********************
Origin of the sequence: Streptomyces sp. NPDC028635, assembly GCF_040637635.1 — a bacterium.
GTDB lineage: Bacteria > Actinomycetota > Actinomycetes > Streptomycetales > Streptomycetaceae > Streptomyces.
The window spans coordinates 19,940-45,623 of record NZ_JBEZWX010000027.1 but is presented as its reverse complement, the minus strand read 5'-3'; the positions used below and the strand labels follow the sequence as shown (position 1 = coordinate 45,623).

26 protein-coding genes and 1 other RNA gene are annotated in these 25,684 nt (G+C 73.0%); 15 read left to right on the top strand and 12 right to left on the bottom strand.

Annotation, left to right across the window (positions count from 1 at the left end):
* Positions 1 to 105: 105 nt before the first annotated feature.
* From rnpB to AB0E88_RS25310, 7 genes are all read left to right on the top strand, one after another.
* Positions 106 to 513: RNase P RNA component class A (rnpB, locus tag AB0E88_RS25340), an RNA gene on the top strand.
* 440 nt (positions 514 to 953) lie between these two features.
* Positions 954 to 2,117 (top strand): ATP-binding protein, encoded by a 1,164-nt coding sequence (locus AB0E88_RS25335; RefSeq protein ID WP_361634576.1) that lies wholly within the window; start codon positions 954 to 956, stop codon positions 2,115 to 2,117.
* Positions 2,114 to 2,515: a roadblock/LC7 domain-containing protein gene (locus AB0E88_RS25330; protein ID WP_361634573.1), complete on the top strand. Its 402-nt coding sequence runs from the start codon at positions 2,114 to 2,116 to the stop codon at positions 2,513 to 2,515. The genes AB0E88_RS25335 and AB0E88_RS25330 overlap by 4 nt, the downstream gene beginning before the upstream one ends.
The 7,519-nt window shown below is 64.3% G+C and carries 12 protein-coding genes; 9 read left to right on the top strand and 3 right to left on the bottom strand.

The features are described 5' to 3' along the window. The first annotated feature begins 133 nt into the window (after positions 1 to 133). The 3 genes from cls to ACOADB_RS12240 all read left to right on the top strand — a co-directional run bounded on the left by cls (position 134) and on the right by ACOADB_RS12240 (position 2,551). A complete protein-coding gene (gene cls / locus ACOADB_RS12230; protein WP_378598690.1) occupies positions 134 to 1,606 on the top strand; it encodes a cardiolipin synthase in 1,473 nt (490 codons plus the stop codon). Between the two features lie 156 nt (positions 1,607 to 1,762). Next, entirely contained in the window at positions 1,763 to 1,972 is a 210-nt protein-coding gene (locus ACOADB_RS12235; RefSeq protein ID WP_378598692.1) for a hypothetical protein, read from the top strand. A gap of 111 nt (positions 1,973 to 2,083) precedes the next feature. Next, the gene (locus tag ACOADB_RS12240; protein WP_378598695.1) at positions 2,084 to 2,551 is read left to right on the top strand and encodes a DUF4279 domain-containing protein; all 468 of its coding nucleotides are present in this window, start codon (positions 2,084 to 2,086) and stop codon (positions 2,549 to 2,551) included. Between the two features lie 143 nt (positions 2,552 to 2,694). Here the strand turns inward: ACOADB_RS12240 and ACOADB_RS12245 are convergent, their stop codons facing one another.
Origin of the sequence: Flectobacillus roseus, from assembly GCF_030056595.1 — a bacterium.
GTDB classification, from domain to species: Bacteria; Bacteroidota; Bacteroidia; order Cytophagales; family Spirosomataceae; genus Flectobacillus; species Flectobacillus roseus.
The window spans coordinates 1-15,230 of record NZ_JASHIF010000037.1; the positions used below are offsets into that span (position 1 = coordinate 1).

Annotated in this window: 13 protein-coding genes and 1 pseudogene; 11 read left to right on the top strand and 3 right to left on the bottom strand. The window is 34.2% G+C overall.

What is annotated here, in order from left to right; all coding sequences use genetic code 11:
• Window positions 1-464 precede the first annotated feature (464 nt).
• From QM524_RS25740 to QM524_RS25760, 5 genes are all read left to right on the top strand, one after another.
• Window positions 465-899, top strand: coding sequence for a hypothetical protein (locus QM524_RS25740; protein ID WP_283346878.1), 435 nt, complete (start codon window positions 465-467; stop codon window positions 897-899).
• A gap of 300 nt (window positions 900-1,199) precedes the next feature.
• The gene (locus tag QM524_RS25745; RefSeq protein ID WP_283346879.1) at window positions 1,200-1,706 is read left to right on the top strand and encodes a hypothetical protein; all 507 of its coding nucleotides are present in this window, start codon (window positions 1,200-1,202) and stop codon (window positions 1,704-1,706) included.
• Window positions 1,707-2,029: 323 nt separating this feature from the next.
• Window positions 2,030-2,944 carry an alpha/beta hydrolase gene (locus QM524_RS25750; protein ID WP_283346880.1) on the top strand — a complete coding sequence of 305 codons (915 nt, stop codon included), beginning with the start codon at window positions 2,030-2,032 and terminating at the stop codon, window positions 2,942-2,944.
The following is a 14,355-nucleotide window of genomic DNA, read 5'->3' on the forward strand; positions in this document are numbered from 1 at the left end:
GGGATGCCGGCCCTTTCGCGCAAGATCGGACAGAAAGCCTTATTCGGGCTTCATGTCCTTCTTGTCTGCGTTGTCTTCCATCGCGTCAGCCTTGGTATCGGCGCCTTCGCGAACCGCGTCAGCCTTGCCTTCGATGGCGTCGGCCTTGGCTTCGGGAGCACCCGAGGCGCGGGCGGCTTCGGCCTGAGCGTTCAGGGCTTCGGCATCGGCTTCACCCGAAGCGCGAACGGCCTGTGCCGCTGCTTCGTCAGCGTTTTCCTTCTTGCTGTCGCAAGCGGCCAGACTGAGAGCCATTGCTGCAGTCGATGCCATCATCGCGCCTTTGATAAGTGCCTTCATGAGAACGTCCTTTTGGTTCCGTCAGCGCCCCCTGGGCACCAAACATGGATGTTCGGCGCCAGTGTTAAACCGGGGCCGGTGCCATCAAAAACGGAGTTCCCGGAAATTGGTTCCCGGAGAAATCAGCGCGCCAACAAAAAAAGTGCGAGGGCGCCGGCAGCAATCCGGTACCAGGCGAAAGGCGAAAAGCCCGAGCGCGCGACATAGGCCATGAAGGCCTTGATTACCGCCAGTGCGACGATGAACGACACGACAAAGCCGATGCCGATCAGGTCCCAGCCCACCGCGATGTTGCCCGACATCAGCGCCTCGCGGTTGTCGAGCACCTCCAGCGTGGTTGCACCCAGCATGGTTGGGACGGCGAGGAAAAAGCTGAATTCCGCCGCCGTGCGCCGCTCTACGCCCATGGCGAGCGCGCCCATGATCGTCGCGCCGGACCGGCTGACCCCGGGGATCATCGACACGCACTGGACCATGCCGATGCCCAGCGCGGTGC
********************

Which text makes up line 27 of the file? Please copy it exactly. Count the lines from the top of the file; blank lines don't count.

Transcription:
GGGATGCCGGCCCTTTCGCGCAAGATCGGACAGAAAGCCTTATTCGGGCTTCATGTCCTTCTTGTCTGCGTTGTCTTCCATCGCGTCAGCCTTGGTATCGGCGCCTTCGCGAACCGCGTCAGCCTTGCCTTCGATGGCGTCGGCCTTGGCTTCGGGAGCACCCGAGGCGCGGGCGGCTTCGGCCTGAGCGTTCAGGGCTTCGGCATCGGCTTCACCCGAAGCGCGAACGGCCTGTGCCGCTGCTTCGTCAGCGTTTTCCTTCTTGCTGTCGCAAGCGGCCAGACTGAGAGCCATTGCTGCAGTCGATGCCATCATCGCGCCTTTGATAAGTGCCTTCATGAGAACGTCCTTTTGGTTCCGTCAGCGCCCCCTGGGCACCAAACATGGATGTTCGGCGCCAGTGTTAAACCGGGGCCGGTGCCATCAAAAACGGAGTTCCCGGAAATTGGTTCCCGGAGAAATCAGCGCGCCAACAAAAAAAGTGCGAGGGCGCCGGCAGCAATCCGGTACCAGGCGAAAGGCGAAAAGCCCGAGCGCGCGACATAGGCCATGAAGGCCTTGATTACCGCCAGTGCGACGATGAACGACACGACAAAGCCGATGCCGATCAGGTCCCAGCCCACCGCGATGTTGCCCGACATCAGCGCCTCGCGGTTGTCGAGCACCTCCAGCGTGGTTGCACCCAGCATGGTTGGGACGGCGAGGAAAAAGCTGAATTCCGCCGCCGTGCGCCGCTCTACGCCCATGGCGAGCGCGCCCATGATCGTCGCGCCGGACCGGCTGACCCCGGGGATCATCGACACGCACTGGACCATGCCGATGCCCAGCGCGGTGC